Can this be saved?

Discussion in 'Double Edged Razors' started by prsman23, May 4, 2012.

  1. Picked this up in a lot, looks kind of rough. I was wondering if this can be salvaged into a usable razor? It's dated to 1919 and while I know it's a frankenrazor, i'd hate to throw away a piece of history. After this picture was taken I did a 10 minute soak in scrubbing bubbles just to see what happened. It removed a little bit of the gunk but not a ton. I've heard CLR is a good product to try and was wondering what advice the forum gods had to give.

  2. Soak it in a dish washing solution for a while and use a soft toothbrush to remove the gunk. Repeat if needed.
    I wouldn't use aggressive cleaning solutions.
  3. I'd keep working at it...I've seen some real resurrections.

    I usually start by putting it (disassembled) in a coffee cup, giving it a squirt of dish soap, and pouring piping hot water over it. Let it stay there until it's cool enough to handle (15 or 20 minutes) and scrub with a toothbrush and toothpaste. Rinse it off, spray with Scrubbing Bubbles, let that sit for 5 minutes, rinse.

    Do that a few times and see where you're at.
  4. I don't know, but some some guns are just wall hangers. That may require replating.
  5. Theres some really good quality replating being done by guys on the forum for a very reasonable rate.
  6. Who might these gentlemen be?
  7. $photo (11).JPG

    Ok wasn't sure that these would turn out that well. I ended up soaking them overnight in simple green and then went at it with a toothbrush. Never imagined that all that crud would come off. I was sure this was spent. I might actually end up getting a few of my razors replated. Hopefully someone can point me in the right direction for that. I saw west coast shaving had a service but was a little pricey to me. Any other recommendations?

    Attached Files:

  8. Is that silver plate or chrome plate?

  9. Was doing some reading and even though mine has a date code of J 16281, there is no stamp on the bottom of the plate of either "Made in America" or "Property of the U.S. Army".
    The next J date code was in 1939 and they were making the NEW by then right?
  10. Mister, you just saved a razor.

  11. alex2363

    alex2363 Contributor

    they made it into the 40's
  12. alex2363

    alex2363 Contributor

    Reliable Electroplating, Inc.
    304 West Main St.
    P.O. Box 91
    Chartley, MA 02712
  13. alex2363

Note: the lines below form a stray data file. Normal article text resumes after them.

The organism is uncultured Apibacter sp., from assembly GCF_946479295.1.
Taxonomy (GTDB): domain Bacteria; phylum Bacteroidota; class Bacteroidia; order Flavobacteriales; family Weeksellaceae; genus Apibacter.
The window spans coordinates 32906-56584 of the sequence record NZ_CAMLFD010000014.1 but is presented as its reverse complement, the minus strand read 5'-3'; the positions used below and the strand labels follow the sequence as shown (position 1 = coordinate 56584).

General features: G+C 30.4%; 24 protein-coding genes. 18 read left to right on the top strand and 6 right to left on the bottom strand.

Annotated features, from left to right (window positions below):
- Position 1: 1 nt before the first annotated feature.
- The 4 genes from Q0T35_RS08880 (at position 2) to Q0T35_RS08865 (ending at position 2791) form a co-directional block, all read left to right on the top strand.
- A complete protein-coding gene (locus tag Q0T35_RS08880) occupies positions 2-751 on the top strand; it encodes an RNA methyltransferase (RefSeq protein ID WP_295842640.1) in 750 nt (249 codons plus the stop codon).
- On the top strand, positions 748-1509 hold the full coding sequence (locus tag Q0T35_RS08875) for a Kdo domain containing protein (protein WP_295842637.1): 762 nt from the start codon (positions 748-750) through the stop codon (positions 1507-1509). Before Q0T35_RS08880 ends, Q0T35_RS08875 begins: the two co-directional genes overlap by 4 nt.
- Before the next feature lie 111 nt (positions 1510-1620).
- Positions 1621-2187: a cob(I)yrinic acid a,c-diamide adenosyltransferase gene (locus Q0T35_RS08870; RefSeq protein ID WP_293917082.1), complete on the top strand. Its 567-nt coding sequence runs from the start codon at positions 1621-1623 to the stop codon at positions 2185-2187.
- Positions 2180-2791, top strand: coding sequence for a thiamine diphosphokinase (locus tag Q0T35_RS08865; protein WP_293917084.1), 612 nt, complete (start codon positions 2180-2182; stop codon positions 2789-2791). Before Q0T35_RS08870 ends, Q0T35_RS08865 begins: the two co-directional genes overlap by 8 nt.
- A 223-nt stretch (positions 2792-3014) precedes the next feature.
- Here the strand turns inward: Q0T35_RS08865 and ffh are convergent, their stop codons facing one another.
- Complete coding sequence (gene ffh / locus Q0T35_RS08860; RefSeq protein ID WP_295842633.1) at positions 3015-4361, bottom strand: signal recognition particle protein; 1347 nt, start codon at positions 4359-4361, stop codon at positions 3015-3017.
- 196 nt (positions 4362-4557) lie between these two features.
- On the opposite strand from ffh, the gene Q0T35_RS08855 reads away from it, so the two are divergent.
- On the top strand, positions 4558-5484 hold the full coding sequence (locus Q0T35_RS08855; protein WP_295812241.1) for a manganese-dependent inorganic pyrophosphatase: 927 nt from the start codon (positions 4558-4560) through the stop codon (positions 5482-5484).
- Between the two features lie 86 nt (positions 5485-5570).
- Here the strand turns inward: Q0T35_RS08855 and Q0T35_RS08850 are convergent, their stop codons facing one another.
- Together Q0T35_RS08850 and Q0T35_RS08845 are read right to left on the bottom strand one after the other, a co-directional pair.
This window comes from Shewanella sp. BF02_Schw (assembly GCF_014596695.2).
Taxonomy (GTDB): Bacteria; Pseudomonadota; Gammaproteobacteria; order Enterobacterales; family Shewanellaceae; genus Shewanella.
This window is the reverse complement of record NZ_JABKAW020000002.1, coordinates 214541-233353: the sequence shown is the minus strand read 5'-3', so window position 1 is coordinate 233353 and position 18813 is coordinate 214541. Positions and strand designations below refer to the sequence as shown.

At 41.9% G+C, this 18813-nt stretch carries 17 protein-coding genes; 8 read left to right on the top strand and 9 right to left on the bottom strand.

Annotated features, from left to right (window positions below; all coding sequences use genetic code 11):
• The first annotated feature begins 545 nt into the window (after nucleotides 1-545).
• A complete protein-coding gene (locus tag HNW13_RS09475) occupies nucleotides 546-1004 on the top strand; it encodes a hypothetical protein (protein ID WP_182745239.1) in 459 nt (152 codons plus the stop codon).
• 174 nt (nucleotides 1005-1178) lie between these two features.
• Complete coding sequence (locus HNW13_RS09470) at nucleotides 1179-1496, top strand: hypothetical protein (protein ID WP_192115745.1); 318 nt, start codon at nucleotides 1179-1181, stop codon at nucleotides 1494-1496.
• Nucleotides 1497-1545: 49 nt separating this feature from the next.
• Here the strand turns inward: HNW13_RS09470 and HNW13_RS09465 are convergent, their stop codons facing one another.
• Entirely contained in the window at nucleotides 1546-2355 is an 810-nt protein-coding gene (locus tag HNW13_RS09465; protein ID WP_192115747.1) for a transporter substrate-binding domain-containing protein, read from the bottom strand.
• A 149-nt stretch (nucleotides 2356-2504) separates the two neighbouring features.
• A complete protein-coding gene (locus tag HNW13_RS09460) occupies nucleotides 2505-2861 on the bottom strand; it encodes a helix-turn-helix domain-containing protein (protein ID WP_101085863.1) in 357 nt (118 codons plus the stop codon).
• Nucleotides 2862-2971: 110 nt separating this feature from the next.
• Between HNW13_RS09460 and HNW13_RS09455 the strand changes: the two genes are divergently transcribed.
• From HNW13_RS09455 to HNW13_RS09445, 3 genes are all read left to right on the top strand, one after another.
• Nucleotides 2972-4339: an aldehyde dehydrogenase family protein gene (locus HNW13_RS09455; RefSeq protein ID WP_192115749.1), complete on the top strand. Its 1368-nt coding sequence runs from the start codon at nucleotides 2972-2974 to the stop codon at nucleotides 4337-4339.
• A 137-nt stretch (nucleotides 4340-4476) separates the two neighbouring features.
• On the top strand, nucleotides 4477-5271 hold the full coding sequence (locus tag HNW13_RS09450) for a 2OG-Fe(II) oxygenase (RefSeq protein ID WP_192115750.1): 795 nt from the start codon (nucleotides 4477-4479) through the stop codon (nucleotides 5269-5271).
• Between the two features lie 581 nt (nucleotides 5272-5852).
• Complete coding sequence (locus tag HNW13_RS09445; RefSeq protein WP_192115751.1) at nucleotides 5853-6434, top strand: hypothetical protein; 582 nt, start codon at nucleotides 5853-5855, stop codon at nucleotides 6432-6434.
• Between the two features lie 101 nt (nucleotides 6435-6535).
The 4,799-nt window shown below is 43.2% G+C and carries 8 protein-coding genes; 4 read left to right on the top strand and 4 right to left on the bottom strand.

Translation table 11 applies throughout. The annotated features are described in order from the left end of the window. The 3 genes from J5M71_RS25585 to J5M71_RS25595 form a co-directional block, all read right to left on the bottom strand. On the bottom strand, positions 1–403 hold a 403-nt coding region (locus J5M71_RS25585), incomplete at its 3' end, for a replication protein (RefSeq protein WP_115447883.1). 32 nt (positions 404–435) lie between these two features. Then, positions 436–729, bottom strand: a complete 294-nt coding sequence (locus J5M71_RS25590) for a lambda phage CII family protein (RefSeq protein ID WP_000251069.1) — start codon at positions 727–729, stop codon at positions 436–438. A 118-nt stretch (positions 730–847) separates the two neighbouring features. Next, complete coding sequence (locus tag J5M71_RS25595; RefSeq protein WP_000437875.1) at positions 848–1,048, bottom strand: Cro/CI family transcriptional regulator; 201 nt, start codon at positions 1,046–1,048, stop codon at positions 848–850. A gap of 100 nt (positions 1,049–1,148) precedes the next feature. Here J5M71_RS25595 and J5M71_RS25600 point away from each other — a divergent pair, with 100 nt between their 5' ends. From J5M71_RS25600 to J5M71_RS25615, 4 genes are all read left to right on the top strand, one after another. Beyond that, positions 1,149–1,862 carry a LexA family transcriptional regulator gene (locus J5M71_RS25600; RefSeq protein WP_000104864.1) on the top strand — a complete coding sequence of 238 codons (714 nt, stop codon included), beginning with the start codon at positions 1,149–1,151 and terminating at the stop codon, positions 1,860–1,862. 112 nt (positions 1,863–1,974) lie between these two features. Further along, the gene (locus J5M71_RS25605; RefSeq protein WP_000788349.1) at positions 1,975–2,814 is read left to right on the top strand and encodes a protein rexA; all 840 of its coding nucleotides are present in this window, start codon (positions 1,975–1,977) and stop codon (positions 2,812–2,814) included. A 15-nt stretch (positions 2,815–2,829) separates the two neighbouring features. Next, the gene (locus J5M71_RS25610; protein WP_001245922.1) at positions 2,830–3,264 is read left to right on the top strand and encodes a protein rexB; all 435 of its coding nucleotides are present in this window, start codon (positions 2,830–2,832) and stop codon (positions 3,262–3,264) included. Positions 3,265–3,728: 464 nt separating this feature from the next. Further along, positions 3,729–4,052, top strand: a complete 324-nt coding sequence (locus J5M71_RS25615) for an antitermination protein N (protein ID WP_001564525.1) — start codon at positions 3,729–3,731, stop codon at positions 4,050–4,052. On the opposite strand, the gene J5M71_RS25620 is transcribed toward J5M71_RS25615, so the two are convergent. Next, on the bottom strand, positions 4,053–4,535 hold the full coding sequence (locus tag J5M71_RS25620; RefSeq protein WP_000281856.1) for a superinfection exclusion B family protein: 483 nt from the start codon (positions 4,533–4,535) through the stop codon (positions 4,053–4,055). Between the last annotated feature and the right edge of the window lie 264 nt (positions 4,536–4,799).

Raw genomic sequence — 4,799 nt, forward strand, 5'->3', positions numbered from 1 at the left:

alex2363 Contributor

    youers is not a NEW razor. old type
  14. alex2363

    alex2363 Contributor

    but all the military sets were in nickel or silver, not gold plate.
  15. Yeah that's what I thought. I just thought it was odd that there was no stamping of any kind on it. From what I had read all J date codes from 1919 had the Made in America or Property of the US Army on it.
  16. alex2363

    alex2363 Contributor

    that answer would help a a lot .
  17. alex2363

    alex2363 Contributor

    and F G H J .............. or K (1919-1920), 3 and hald million sold to USA Government in 1918
    Last edited: May 5, 2012
  18. Whoa... There's a whole lot of confusing info flying back and forth here. What you've got there, Jay, is a "J" serial number. A "J" date code is an entirely different (and later) thing. J would have been a date code on blades in 1939, but that has really nothing to with the razor serial numbering scheme.

    I don't see any real reason to doubt that what you've got there is a proper ball-end Old Type produced under the WWI government contract -- the information we have is that all J-series razors were produced under contract and, for most of the series, were numbered in batches of 100. That is, there might be 99 other razors stamped "J 16281" from the same batch as yours. Current info would put your serial number's production early in 1919.

    It is rather odd that you say the bottom of your guard plate doesn't have the "PROPERTY U.S. ARMY" inscription, as I don't think I've ever seen a J-series razor that didn't have one. But it's possible that they just missed it -- either through an error or in rushing to keep up with production. I've seen some stamps that were extremely faint, though. How sure are you that there's nothing there?
  19. alex2363

    alex2363 Contributor

    Great reply as always Porter, but weren't all the military sets in nickel or silver, not gold?

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